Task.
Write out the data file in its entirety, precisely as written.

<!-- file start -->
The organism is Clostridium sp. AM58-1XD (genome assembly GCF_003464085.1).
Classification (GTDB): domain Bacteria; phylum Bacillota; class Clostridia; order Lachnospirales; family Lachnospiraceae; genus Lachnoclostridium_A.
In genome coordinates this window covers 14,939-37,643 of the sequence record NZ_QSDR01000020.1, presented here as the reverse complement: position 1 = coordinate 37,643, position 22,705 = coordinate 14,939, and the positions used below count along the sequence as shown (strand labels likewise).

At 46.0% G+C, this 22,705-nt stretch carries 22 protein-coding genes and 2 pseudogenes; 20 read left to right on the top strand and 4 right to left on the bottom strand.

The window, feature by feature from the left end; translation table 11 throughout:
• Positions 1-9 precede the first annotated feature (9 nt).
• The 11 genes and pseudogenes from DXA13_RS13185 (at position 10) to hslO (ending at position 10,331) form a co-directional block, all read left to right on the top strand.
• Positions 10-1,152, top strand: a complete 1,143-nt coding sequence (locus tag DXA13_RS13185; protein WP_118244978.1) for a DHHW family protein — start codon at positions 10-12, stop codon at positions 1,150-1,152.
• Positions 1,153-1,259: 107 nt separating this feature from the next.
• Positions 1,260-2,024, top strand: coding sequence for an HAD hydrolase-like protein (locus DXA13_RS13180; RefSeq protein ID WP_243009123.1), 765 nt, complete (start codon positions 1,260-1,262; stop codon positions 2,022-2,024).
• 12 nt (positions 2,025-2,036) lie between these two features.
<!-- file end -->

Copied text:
The organism is Clostridium sp. AM58-1XD (genome assembly GCF_003464085.1).
Classification (GTDB): domain Bacteria; phylum Bacillota; class Clostridia; order Lachnospirales; family Lachnospiraceae; genus Lachnoclostridium_A.
In genome coordinates this window covers 14,939-37,643 of the sequence record NZ_QSDR01000020.1, presented here as the reverse complement: position 1 = coordinate 37,643, position 22,705 = coordinate 14,939, and the positions used below count along the sequence as shown (strand labels likewise).

At 46.0% G+C, this 22,705-nt stretch carries 22 protein-coding genes and 2 pseudogenes; 20 read left to right on the top strand and 4 right to left on the bottom strand.

The window, feature by feature from the left end; translation table 11 throughout:
• Positions 1-9 precede the first annotated feature (9 nt).
• The 11 genes and pseudogenes from DXA13_RS13185 (at position 10) to hslO (ending at position 10,331) form a co-directional block, all read left to right on the top strand.
• Positions 10-1,152, top strand: a complete 1,143-nt coding sequence (locus tag DXA13_RS13185; protein WP_118244978.1) for a DHHW family protein — start codon at positions 10-12, stop codon at positions 1,150-1,152.
• Positions 1,153-1,259: 107 nt separating this feature from the next.
• Positions 1,260-2,024, top strand: coding sequence for an HAD hydrolase-like protein (locus DXA13_RS13180; RefSeq protein ID WP_243009123.1), 765 nt, complete (start codon positions 1,260-1,262; stop codon positions 2,022-2,024).
• 12 nt (positions 2,025-2,036) lie between these two features.